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If self-help tips don't help to achieve dry nights, using a bedwetting alarm is usually the next step for children. They are the first line treatment option recommended by the evidence based NICE guidelines on bedwetting in under 19s.

They are a really effective way of helping train children to become dry at night, but they work best when children are feeling motivated to get dry and families are prepared for some hard work at first. 

How do they work?

A bedwetting alarm has a sensor attached to an alarm. If the sensor gets wet, it sets the alarm off and wakes your child up. Over time, the alarm should help your child to learn when they need to wee and wake up to go to the toilet.

What to do before buying an alarm

The reasons for bedwetting are complex and there can be underlying causes such as constipation to treat first, it's really important to try and work out why your child is wet at night before beginning treatment.

All children should be given a bladder and bowel assessment by a doctor or nurse following the guidance in our Children's Continence Pathway for healthcare professionals.   

For further help with bedwetting and deciding whether to use an alarm, give our freephone helpline a call and take a look at the following resources:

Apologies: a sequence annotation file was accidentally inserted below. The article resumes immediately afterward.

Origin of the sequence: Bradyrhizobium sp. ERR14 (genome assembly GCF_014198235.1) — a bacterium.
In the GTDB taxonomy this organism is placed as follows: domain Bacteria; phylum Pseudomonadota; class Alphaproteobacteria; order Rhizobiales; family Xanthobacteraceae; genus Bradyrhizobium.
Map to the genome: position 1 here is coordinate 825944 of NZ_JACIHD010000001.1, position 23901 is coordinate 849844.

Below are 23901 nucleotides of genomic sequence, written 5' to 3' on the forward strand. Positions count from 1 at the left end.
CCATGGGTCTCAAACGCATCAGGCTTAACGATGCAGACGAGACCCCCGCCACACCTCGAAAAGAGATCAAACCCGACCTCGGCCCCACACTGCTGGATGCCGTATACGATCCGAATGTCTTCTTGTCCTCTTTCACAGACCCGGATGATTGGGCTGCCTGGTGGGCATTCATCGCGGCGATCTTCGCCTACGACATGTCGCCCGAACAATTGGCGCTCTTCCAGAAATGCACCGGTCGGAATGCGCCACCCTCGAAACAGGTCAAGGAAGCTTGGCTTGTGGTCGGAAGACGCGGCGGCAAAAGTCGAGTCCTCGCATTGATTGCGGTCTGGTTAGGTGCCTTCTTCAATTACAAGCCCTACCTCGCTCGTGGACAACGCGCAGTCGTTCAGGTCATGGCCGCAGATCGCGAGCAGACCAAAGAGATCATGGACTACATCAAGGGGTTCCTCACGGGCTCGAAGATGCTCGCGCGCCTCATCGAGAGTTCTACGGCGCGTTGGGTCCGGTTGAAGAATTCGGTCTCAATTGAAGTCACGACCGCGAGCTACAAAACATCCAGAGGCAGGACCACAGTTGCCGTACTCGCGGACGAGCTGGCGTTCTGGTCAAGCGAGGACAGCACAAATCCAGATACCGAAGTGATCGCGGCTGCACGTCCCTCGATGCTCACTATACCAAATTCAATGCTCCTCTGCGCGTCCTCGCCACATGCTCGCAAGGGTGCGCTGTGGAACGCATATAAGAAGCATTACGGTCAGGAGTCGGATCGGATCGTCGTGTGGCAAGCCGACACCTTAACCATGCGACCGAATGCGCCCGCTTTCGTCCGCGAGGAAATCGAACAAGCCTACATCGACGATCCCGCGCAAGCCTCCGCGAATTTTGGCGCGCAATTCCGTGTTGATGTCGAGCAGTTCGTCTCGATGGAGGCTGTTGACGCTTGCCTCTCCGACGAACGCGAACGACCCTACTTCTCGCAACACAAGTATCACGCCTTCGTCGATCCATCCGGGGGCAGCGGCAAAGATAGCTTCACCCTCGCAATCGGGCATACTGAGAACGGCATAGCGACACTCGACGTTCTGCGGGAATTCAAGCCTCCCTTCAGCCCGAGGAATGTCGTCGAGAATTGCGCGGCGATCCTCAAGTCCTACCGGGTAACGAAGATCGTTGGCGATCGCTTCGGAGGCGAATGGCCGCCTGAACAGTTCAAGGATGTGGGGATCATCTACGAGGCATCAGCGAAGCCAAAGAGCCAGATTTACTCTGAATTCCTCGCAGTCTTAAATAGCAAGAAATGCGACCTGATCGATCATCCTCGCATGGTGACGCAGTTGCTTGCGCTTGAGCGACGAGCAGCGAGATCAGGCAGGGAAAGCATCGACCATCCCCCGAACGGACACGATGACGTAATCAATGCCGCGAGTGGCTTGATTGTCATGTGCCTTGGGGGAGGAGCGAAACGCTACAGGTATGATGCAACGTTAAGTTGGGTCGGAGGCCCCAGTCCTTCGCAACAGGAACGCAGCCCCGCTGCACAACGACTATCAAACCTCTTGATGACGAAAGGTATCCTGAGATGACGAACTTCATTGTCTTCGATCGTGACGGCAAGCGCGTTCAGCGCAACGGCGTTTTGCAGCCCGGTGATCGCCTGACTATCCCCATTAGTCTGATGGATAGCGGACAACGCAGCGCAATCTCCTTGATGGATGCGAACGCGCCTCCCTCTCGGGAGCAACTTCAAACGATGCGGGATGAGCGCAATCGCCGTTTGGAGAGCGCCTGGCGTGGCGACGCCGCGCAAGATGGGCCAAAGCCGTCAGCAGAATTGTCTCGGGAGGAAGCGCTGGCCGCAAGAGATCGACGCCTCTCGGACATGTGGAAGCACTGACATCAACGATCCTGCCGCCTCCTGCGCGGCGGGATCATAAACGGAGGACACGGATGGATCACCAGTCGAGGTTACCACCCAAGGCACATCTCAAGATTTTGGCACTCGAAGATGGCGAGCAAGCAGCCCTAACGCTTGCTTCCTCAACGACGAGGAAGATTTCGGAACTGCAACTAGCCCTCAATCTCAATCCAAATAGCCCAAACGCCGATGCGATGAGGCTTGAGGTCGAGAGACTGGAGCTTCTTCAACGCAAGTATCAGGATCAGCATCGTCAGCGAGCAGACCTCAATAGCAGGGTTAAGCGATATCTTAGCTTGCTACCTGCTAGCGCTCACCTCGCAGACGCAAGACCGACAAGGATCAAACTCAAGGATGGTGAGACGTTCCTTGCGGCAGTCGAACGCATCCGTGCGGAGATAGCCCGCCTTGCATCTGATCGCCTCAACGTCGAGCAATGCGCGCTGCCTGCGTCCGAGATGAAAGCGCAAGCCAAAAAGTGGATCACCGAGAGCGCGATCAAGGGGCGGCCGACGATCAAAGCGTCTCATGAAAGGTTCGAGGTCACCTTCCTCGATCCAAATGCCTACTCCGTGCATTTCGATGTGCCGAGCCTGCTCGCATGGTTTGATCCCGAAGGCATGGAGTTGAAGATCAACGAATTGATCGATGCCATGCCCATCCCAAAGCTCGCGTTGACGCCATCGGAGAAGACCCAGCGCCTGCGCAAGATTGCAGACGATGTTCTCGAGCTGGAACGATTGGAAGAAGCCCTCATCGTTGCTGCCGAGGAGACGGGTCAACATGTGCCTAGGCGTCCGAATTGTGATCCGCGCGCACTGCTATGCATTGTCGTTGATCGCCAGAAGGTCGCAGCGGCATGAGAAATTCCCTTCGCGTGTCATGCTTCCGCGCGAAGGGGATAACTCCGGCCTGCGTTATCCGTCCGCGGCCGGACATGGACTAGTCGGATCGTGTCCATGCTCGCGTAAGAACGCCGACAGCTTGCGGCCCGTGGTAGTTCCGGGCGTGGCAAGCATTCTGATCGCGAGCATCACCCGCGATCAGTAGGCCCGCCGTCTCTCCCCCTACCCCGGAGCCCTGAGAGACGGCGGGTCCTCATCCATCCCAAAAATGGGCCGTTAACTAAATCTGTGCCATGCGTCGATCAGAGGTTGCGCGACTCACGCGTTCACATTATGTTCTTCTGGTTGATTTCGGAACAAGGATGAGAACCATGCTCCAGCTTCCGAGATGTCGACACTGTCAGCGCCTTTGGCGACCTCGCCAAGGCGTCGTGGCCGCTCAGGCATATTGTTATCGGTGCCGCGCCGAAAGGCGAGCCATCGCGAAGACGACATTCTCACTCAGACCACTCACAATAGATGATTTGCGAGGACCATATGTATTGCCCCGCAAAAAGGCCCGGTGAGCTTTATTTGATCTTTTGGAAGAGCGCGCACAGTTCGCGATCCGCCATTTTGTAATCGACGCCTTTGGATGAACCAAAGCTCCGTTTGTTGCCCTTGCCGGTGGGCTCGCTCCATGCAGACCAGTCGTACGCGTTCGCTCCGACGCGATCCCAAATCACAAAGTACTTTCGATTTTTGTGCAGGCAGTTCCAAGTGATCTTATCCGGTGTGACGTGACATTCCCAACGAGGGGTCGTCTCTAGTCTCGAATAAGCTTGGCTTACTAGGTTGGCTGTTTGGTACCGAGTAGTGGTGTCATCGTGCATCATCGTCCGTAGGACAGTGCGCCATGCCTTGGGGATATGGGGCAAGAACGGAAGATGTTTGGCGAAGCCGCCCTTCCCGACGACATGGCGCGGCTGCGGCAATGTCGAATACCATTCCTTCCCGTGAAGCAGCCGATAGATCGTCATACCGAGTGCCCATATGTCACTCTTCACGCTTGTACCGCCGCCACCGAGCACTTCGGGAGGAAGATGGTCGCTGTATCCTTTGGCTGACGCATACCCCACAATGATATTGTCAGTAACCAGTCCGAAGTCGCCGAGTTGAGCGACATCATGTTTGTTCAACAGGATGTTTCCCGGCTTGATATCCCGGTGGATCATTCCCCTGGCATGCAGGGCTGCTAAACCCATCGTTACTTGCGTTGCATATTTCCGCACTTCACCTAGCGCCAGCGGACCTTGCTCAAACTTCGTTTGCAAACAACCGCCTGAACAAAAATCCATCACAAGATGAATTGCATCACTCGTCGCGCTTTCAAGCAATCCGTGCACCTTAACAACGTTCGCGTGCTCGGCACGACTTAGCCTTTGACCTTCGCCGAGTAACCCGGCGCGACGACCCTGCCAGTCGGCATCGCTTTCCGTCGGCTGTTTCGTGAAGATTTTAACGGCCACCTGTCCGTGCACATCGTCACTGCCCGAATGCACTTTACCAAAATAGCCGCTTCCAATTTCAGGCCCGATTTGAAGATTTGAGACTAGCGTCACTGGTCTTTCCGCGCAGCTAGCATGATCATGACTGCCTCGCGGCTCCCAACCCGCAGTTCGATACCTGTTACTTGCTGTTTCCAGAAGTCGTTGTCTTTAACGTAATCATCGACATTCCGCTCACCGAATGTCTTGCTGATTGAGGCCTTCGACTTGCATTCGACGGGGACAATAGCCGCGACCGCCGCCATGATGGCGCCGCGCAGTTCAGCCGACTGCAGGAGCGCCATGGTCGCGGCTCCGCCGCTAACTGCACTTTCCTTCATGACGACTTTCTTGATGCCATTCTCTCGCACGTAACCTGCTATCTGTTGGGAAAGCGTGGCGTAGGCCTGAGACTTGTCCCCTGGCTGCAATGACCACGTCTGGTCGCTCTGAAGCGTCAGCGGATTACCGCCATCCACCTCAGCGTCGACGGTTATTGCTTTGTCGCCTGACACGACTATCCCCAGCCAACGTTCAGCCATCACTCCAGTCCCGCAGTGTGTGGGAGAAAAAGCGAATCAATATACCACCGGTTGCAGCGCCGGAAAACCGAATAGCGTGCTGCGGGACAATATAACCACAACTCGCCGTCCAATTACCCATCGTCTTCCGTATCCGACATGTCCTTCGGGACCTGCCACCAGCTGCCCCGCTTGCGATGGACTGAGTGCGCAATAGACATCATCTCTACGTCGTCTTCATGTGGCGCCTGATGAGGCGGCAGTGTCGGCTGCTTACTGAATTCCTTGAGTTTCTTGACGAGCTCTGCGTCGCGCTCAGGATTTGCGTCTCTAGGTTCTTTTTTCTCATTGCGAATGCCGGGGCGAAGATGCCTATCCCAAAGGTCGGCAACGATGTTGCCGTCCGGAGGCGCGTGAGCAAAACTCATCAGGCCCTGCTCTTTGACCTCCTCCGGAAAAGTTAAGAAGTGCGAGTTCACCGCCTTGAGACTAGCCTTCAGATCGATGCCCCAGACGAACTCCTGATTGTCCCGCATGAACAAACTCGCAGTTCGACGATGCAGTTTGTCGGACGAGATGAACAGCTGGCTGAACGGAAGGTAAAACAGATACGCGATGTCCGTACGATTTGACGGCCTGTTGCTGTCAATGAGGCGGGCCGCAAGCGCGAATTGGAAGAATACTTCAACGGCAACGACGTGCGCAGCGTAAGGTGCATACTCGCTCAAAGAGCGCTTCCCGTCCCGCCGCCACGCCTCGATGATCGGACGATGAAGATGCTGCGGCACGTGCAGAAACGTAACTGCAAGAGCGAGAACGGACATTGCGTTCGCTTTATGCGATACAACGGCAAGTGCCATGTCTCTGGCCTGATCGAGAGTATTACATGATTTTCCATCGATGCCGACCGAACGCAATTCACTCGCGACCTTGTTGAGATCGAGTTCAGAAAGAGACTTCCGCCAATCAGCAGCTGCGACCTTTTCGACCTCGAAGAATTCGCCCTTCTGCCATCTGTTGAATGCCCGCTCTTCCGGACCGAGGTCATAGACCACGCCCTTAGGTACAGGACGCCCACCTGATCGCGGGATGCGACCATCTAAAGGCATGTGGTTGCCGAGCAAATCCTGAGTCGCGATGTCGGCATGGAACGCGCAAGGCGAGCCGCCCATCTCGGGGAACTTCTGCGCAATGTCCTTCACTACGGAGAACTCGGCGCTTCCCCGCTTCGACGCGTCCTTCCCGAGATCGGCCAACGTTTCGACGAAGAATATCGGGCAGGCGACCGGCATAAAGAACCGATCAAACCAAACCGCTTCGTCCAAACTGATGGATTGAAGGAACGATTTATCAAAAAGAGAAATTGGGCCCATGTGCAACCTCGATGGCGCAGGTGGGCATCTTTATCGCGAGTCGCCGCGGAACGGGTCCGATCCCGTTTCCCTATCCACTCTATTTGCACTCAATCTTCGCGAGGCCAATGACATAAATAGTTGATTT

Where can you get bedwetting alarms?

We sell a wide range of body worn and bed mat alarms in our online shop. Every purchase supports the work that we do with children and their families.

Online shop

Call our customer service team to get more information and help with choosing the right alarm for your child: 

Open Monday, Wednesday and Thursday 8am to 5pm (voicemails checked regularly)
Tel: 0117 301 2100 Email: [email protected]

Bedwetting alarms aren't available on the NHS, but you may be able to borrow one from your local enuresis (bedwetting) or continence clinic. Your doctor or school nurse can tell you more.

Tips and resources for alarm success

It can help to reward your child for getting up when the alarm sounds and remembering to reset the alarm.

Bedwetting alarms usually need to be used for at least four weeks. It can be really helpful for parents and carers to encourage their child to practise setting off the alarm before they go to sleep and being close by at first when it goes off in the night so you are on hand to help them.  

Watch a video which demonstrates different alarms available from the ERIC shop